One thing that a lot of people mistakenly believe is that they simply need to push their maxilla forward. For most people this is probably incorrect. They actually need to rotate their maxilla as it has rotated out of position. And by blindly pushing forward you could actually be rotating it further in the wrong direction.
So how do you tell that your maxilla is rotated?
Simple… you suck very hard on a straw and look at yourself in the mirror as shown in the picture above. This will very clearly show you which side is sunken back and which is forward. Plus it should show you clearly which side is higher and which is lower. Note that the maxilla has three planes of movement just like an airplane.
How to unrotate the maxilla?
So i’ll put a full disclosure that this is still very much work in progress for me but I already see some decent progress. However I believe Marcello has already achieved this and has seen the benefits. This is what I have been working on:
- Loosen the cranial bones at the sutures. This is probably best done by wearing an ALF for at least 6 months and doing a lot of myofunctional work like sucking your tongue to the roof of the mouth and clicking your tongue.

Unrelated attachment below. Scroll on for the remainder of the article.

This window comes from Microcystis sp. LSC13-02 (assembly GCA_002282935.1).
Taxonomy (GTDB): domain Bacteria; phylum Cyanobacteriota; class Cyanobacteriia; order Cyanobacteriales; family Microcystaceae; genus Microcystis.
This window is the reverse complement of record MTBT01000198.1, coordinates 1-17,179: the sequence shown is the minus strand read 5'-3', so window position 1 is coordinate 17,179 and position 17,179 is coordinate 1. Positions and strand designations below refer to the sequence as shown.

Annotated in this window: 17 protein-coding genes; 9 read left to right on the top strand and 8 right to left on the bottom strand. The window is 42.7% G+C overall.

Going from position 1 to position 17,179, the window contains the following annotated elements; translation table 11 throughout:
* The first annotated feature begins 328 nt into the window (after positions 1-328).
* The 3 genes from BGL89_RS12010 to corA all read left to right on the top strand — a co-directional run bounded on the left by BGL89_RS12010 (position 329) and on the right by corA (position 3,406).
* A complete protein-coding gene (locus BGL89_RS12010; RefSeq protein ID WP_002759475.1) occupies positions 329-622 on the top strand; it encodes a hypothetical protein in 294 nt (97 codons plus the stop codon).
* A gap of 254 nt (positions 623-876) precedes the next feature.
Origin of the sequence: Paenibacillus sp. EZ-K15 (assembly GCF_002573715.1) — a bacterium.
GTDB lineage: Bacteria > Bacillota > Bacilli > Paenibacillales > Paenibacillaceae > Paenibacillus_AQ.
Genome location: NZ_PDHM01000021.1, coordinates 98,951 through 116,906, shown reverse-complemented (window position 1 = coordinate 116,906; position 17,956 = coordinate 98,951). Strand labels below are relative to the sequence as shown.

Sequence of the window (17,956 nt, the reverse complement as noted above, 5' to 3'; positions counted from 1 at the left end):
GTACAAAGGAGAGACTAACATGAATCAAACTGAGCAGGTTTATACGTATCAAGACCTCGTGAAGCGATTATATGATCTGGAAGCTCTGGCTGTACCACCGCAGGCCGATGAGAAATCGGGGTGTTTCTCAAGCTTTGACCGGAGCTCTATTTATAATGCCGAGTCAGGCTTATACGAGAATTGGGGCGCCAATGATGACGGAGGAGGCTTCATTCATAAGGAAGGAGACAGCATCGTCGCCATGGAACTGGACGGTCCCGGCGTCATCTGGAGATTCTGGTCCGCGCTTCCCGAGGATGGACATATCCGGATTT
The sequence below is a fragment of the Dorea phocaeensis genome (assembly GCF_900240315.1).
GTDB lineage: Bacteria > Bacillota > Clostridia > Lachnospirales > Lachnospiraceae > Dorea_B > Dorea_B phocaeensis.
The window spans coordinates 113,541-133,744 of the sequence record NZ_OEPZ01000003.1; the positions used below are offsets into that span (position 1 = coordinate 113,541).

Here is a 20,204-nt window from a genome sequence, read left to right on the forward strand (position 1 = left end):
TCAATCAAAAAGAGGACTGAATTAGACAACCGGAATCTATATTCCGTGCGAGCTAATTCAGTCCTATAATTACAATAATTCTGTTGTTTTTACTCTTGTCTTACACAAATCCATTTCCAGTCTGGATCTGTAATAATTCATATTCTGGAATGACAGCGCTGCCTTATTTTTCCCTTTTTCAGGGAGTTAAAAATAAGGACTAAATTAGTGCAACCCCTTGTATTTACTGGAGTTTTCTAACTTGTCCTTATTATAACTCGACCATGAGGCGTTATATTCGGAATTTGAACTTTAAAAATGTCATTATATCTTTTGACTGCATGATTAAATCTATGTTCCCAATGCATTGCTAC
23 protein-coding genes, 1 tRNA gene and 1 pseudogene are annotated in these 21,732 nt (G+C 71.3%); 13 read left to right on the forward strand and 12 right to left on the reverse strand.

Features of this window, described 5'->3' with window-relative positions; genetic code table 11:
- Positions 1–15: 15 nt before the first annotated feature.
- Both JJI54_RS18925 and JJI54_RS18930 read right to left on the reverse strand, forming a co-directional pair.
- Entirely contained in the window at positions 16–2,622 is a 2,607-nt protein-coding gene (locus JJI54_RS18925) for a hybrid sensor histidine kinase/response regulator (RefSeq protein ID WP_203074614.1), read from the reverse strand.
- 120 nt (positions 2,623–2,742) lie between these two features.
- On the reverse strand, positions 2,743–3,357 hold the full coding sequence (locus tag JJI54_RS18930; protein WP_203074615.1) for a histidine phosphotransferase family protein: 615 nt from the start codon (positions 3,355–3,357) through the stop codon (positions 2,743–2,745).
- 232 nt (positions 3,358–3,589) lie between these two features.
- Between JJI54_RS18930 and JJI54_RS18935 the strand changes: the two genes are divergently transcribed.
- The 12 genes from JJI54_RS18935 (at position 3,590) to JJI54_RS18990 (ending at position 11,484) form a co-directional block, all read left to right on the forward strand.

- Ensure that contact between upper and lower teeth allows for rotation. I, for example, wear a splint where indexed contact is only on the anterior / labial cusp of the first molar. And I ensure there is no contact on the sides of the tooth so that things can rotate.
- Wear ear plugs, go in a dark room and then on the side that needs to rotate forward put your thumb behind the second molar. For me this is my right side so I use my left hand thumb to push forward behind the right side 2nd molar. Then I use my right hand thumb to push forward and left on the right side of the forward omega loop of my alf. As I push with both thumbs I listen for a rubbery sound, which kind of sounds like tissue stretching. Do that for a bit then stop.
- Check your dental contacts on the lower splint and drill off any contacts on the lateral walls of the cusp that is around the first molar.
- Rinse and repeat.